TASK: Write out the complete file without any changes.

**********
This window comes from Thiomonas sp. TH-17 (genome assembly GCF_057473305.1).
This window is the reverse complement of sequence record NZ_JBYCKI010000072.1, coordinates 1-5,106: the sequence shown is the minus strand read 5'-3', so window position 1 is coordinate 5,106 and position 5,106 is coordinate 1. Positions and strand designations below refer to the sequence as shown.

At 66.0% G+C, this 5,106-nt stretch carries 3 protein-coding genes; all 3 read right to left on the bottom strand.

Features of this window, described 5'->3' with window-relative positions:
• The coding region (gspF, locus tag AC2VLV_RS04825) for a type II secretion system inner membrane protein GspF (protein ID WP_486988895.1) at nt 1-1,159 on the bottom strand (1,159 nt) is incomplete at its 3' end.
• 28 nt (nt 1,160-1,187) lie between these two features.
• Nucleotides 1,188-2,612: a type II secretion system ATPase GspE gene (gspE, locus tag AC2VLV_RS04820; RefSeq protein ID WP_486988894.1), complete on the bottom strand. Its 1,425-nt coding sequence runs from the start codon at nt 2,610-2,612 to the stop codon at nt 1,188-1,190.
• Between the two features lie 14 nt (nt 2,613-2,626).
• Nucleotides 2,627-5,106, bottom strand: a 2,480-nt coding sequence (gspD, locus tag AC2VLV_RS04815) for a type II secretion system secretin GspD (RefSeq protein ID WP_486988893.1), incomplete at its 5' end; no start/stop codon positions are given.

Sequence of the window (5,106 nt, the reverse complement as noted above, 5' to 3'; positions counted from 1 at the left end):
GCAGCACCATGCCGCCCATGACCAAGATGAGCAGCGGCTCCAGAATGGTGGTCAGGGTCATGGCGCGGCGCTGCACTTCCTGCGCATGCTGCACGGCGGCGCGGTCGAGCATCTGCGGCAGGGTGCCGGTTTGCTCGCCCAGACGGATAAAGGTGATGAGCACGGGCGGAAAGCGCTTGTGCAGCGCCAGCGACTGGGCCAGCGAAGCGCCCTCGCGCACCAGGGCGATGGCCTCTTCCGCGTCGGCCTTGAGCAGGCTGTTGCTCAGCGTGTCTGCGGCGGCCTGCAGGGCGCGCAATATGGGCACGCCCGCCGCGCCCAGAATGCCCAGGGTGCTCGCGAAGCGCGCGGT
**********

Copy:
This window comes from Thiomonas sp. TH-17 (genome assembly GCF_057473305.1).
This window is the reverse complement of sequence record NZ_JBYCKI010000072.1, coordinates 1-5,106: the sequence shown is the minus strand read 5'-3', so window position 1 is coordinate 5,106 and position 5,106 is coordinate 1. Positions and strand designations below refer to the sequence as shown.

At 66.0% G+C, this 5,106-nt stretch carries 3 protein-coding genes; all 3 read right to left on the bottom strand.

Features of this window, described 5'->3' with window-relative positions:
• The coding region (gspF, locus tag AC2VLV_RS04825) for a type II secretion system inner membrane protein GspF (protein ID WP_486988895.1) at nt 1-1,159 on the bottom strand (1,159 nt) is incomplete at its 3' end.
• 28 nt (nt 1,160-1,187) lie between these two features.
• Nucleotides 1,188-2,612: a type II secretion system ATPase GspE gene (gspE, locus tag AC2VLV_RS04820; RefSeq protein ID WP_486988894.1), complete on the bottom strand. Its 1,425-nt coding sequence runs from the start codon at nt 2,610-2,612 to the stop codon at nt 1,188-1,190.
• Between the two features lie 14 nt (nt 2,613-2,626).
• Nucleotides 2,627-5,106, bottom strand: a 2,480-nt coding sequence (gspD, locus tag AC2VLV_RS04815) for a type II secretion system secretin GspD (RefSeq protein ID WP_486988893.1), incomplete at its 5' end; no start/stop codon positions are given.

Sequence of the window (5,106 nt, the reverse complement as noted above, 5' to 3'; positions counted from 1 at the left end):
GCAGCACCATGCCGCCCATGACCAAGATGAGCAGCGGCTCCAGAATGGTGGTCAGGGTCATGGCGCGGCGCTGCACTTCCTGCGCATGCTGCACGGCGGCGCGGTCGAGCATCTGCGGCAGGGTGCCGGTTTGCTCGCCCAGACGGATAAAGGTGATGAGCACGGGCGGAAAGCGCTTGTGCAGCGCCAGCGACTGGGCCAGCGAAGCGCCCTCGCGCACCAGGGCGATGGCCTCTTCCGCGTCGGCCTTGAGCAGGCTGTTGCTCAGCGTGTCTGCGGCGGCCTGCAGGGCGCGCAATATGGGCACGCCCGCCGCGCCCAGAATGCCCAGGGTGCTCGCGAAGCGCGCGGT